Elsewhere only David Strathairn truly shines as the fullest, most convincing and easily most affecting character in the film. The tedious overuse of slow-motion, a recurring technique for Kar-wai but never before used to this extent, belies a truth that the scenes lacked poignancy without it, that the performances just don’t connect to the audience in the way he would have wanted them to. As with 2046, Kar-wai never seems completely happy with his movies, cutting an extra 13 minutes after the lukewarm reception it received from critics when it opened the Cannes Film Festival.
The soundtrack, too, seems rather repetitive considering the involvement of Ry Cooder, as one song becomes the soundtrack to each vignette. And please, Otis Redding’s ‘Try A Little Tenderness’ for the heartbroken cop in Memphis? We all love Otis, but you might expect that Ry, having just worked with Mavis Staples could have been a little more imaginative. Perhaps even James Carr’s ‘Dark End Of The Street’?
The gloss and shine of neon lights filter nearly ever scene from the movie – of course Elizabeth would end up in Las Vegas, isn’t that what the films being leading up to? The home of bright, neon signs, and just as hollow as she seems to be. For one of Kar-wai’s few films without the award-winning cinematographer Chris Doyle on board, Darius Khondji is respectable replacement, even if his vision adds to a more optimistic vision than we’ve seen before, something strangely anomalous in a Kar-wai film.
Indeed, the film even has a happy ending – what? – rather than the more emotional, heart-rending conclusion we’re used to from Kar-wai where his leads never quite get to together (because they’ve left it too late, or they’re dead, or whatever). The result is something of a Wong Kar-wai lite, distilled from familiar themes but totally lacking in their original poignancy.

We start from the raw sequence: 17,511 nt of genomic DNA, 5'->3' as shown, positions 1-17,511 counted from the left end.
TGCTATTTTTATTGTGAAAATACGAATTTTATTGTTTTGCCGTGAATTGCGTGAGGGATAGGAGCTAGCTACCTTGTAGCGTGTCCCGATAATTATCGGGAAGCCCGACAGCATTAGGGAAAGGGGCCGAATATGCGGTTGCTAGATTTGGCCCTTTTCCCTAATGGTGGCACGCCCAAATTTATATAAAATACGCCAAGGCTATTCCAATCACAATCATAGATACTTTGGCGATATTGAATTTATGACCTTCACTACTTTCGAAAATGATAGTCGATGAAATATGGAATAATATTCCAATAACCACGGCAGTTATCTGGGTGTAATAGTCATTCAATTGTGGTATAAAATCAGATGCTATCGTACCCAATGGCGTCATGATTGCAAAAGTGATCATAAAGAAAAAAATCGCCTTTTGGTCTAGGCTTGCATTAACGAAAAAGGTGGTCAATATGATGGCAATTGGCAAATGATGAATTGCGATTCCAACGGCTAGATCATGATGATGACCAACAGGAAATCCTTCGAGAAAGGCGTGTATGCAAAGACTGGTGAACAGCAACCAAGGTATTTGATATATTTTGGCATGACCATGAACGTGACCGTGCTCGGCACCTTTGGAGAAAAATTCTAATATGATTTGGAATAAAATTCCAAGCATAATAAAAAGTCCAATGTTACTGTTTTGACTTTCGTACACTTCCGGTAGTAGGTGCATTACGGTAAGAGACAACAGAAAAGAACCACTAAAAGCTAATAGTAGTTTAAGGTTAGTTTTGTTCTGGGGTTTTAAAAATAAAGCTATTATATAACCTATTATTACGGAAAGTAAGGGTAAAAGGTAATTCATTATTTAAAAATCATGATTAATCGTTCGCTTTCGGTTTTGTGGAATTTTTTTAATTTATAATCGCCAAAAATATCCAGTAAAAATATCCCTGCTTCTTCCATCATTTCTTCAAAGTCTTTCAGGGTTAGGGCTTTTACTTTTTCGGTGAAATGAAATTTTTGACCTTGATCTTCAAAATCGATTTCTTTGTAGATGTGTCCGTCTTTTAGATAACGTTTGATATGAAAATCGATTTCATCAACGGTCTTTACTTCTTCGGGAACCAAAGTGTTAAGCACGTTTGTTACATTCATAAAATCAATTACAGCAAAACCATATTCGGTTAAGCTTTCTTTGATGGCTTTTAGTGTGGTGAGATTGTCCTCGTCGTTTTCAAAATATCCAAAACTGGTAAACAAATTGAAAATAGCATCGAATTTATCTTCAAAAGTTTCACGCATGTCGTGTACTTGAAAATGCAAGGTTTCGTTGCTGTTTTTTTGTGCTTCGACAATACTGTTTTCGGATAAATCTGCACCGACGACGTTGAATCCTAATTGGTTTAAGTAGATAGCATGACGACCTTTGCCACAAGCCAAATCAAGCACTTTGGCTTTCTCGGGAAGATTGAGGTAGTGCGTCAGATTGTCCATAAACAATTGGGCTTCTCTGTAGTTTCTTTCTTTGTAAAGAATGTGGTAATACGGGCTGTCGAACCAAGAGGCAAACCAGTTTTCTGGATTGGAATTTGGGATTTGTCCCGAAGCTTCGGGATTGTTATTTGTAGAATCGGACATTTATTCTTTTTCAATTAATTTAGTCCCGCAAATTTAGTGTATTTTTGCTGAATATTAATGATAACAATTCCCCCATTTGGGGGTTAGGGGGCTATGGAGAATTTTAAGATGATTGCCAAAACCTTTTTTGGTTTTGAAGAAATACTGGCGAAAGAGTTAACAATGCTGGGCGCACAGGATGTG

That’s not to say the director hasn’t kept his tendency to continually refer to his own work. According to Kar-wai himself, the initial idea came out of a scene scraped from his classic In The Mood For Love which would have cast his leads Tony Leung and Maggie Cheung in a contemporary café, which eventually became a short film of it’s own.
My honest opinion? Go see In The Mood For Love.
Even if you’ve seen it before…
My Blueberry Nights is released on DVD in the UK today.
Distributor: Optimum (UK)
Good presentation of the film, but the extras lack the sort of clout that might have been available.
There's footage of the Cannes Press Conference, which looks a bit cheap if you ask me, and some 'character studies', which amounts to the actors talking about their roles again.
The short documentary on the making of the film, 10,279 miles since Hong Kong, is actually better and more informative than you might expect. But you can't help but wonder could something at least have been done with the edited 13 minutes, let alone the short film that inspired My Blueberry Nights?